10. Geoff, Even though I do not have your BB experiences growing up I do share what you profess about camps and AAU. The AAU outsiders having a need to preen their own feathers maybe have not necessarily been bad for the sport but in many cases certainly not good for the participants. Can it be changed?

  11. I Just got Geoff’s e-mail. I’ll post all of it. Let’s see if it works.

    Ugh, here we go… Not sure if I have the energy for the AAU argument. Unfortunately it just needs to be said:

    AAU is the worst thing to happen to basketball in the history of the sport. Hands down. And there isn’t even a close second.

    I am 36, so I was in HS just as AAU started to become popular at at national level. I spent my youth going to to basketball camps every summer – at least 4 per summer. That is where skills were worked on. And because all the good players were going to camps there was also a very good level of competition. Another one of the awesome things about camps were getting to meet, play for, and take instruction from my heroes… I would go to 2 sessions per summer of FSU basketball camp and learn from Pat Kennedy, have daily stations with George McCloud and Brad Johnson, and get speeches from some famous NBA player. When I went to Arkansas camp my 3-on-3 coach was Oliver Miller, my 5-on-5 coach was Lee Mayberry, and my best friend’s 5-on-5 coach was Todd Day. In drills we would hang on every word these guys said because we wanted to be just like them. At the high school camps a natural pecking order would start to form from the kids in the community, the coaches would get to teach the fundamentals and kids would get a chance to be more familiar with each other on the court. I also remember one HS camp that was directed and ran very hands-on by Harry Sheehy, who might not be a recognizable name to many of you, but his basketball resume is worth looking up. Getting 6 hours of direct instruction from him for 5 straight days for 3 summers in a row was invaluable.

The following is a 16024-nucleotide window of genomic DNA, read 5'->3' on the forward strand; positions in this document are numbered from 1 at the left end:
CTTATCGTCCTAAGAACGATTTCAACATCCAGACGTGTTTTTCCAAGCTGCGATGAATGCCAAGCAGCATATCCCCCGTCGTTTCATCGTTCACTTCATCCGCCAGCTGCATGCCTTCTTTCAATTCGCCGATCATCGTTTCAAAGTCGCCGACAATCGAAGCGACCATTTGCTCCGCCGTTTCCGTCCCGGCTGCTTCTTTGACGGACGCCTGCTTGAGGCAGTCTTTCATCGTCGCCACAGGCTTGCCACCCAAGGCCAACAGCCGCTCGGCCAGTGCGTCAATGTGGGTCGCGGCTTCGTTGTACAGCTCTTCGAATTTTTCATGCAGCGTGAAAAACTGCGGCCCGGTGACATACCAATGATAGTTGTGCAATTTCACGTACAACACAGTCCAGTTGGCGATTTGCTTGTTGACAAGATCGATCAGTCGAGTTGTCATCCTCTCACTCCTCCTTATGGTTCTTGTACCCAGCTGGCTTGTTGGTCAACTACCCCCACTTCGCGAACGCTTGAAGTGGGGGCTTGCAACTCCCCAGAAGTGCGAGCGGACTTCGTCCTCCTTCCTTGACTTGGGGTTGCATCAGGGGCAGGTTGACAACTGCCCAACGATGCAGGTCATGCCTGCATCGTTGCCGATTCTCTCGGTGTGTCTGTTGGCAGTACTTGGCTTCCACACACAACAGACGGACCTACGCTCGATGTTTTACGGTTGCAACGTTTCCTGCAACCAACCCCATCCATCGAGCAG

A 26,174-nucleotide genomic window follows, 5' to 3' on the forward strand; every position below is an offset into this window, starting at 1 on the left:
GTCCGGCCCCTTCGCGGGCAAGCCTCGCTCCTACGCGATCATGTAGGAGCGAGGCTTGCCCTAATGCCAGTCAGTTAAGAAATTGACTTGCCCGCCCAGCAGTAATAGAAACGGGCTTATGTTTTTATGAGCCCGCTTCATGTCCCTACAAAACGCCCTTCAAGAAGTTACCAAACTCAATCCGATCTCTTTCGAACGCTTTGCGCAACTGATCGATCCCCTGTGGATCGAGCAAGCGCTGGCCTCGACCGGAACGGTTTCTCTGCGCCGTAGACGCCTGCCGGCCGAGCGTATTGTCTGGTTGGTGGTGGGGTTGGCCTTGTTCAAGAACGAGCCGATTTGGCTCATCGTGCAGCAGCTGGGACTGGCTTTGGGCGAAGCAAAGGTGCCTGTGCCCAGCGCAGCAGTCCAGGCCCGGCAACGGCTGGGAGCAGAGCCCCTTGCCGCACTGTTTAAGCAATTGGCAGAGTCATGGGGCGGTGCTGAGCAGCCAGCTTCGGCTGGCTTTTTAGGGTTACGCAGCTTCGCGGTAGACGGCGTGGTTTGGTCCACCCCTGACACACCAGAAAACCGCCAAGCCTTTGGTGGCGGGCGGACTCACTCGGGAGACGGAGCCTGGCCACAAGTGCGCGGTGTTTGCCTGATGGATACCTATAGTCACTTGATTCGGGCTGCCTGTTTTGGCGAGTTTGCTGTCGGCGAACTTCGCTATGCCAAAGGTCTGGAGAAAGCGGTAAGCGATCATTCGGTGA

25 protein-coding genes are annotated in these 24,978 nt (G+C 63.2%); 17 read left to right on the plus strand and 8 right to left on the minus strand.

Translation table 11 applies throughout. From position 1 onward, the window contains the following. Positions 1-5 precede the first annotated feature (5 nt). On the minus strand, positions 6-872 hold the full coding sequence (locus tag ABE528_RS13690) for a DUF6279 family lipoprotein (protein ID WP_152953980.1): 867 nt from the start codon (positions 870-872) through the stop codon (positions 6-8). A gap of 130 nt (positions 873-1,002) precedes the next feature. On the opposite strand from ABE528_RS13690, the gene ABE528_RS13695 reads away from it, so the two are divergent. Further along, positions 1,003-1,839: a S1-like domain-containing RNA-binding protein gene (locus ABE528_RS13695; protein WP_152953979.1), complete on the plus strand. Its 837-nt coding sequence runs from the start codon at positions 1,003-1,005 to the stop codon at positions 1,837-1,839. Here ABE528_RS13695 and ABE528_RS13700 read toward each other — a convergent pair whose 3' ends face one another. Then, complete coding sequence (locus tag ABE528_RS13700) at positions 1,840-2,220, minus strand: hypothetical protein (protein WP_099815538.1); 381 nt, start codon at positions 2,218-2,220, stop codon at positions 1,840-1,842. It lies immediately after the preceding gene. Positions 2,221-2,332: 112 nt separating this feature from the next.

I loved summer basketball camps and every summer I always got considerably better. It also gave me a chance to go to Mike Martin’s baseball camp, and Tatu’s soccer camp, and fit in a tennis camp for a couple summers. And once I became a sophomore and got my license I was able to go to Dove Park in Grapevine, TX and play pick-up for 3 hours mon-thurs nights and sat and sun mornings. Pick-up against men and ex-college players and football players. That makes you considerably tougher.